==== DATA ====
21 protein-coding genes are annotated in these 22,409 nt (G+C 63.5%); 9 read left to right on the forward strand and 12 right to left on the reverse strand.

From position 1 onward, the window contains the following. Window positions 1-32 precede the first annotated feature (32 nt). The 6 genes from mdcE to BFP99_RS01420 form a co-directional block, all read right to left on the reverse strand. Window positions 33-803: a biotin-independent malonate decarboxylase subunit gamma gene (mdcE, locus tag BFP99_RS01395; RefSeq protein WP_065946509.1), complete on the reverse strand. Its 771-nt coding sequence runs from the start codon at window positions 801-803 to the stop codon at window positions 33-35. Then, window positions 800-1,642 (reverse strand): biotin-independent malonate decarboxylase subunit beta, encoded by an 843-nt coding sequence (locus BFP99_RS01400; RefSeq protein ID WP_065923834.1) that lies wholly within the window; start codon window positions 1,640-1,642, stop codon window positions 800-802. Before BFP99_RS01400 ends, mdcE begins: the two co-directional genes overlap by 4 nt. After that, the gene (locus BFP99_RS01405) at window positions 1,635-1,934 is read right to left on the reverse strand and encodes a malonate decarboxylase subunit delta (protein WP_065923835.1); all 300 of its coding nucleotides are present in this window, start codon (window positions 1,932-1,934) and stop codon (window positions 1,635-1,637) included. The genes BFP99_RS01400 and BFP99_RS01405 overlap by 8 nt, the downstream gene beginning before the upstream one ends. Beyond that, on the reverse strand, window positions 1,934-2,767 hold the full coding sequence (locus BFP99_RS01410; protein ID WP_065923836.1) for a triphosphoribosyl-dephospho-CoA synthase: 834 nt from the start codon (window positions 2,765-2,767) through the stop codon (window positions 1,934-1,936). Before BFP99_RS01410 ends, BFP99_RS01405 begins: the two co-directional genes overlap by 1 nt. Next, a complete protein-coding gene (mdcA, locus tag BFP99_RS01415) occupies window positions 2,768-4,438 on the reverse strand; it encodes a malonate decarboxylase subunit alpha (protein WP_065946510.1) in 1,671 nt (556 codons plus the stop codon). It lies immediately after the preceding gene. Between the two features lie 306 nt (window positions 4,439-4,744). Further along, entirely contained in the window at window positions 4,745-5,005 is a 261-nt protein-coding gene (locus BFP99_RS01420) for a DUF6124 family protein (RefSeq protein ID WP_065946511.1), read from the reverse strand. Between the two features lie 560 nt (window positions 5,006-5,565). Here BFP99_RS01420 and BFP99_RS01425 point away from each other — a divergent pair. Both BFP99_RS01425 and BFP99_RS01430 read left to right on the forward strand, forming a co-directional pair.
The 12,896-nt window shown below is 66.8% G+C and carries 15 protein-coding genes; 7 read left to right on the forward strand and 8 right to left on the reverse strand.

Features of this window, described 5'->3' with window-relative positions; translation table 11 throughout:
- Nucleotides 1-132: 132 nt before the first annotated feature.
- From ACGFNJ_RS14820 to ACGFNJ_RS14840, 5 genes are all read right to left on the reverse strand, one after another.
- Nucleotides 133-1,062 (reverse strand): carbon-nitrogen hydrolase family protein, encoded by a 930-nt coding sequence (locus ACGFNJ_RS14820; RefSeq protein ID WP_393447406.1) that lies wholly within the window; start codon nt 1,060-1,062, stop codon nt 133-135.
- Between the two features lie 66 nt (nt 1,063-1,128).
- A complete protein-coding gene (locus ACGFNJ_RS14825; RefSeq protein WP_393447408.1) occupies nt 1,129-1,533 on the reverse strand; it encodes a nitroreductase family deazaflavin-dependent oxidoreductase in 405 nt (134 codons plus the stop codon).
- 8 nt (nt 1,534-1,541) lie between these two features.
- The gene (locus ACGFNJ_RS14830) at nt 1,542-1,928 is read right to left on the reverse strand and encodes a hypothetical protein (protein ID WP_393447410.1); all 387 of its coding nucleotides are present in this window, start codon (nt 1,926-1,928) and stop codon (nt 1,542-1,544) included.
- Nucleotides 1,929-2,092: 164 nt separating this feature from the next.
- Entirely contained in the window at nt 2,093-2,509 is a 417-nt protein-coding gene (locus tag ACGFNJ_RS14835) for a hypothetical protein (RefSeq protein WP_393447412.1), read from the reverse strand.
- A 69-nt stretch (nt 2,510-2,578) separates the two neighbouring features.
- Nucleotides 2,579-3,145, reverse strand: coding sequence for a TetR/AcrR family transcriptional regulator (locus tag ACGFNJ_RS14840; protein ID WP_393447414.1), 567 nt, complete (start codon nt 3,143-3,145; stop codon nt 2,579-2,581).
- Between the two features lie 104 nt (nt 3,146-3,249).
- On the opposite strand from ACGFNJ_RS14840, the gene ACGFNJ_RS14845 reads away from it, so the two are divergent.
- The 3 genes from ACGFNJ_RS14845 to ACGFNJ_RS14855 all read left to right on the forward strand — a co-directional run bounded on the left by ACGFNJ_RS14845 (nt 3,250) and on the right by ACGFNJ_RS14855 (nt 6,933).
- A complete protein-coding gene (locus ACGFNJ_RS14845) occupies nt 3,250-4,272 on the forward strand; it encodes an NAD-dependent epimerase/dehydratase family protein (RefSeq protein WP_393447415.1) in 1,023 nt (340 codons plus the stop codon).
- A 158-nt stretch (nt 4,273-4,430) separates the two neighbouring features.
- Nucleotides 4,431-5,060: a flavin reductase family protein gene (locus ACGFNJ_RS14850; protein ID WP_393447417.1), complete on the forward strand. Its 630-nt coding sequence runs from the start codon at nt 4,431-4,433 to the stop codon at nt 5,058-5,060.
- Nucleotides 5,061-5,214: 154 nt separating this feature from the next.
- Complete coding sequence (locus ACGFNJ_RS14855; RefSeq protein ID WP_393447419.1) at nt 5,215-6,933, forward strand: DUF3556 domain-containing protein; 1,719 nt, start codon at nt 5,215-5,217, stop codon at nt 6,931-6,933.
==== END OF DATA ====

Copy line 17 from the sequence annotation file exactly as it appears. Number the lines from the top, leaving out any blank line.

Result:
- On the opposite strand from ACGFNJ_RS14840, the gene ACGFNJ_RS14845 reads away from it, so the two are divergent.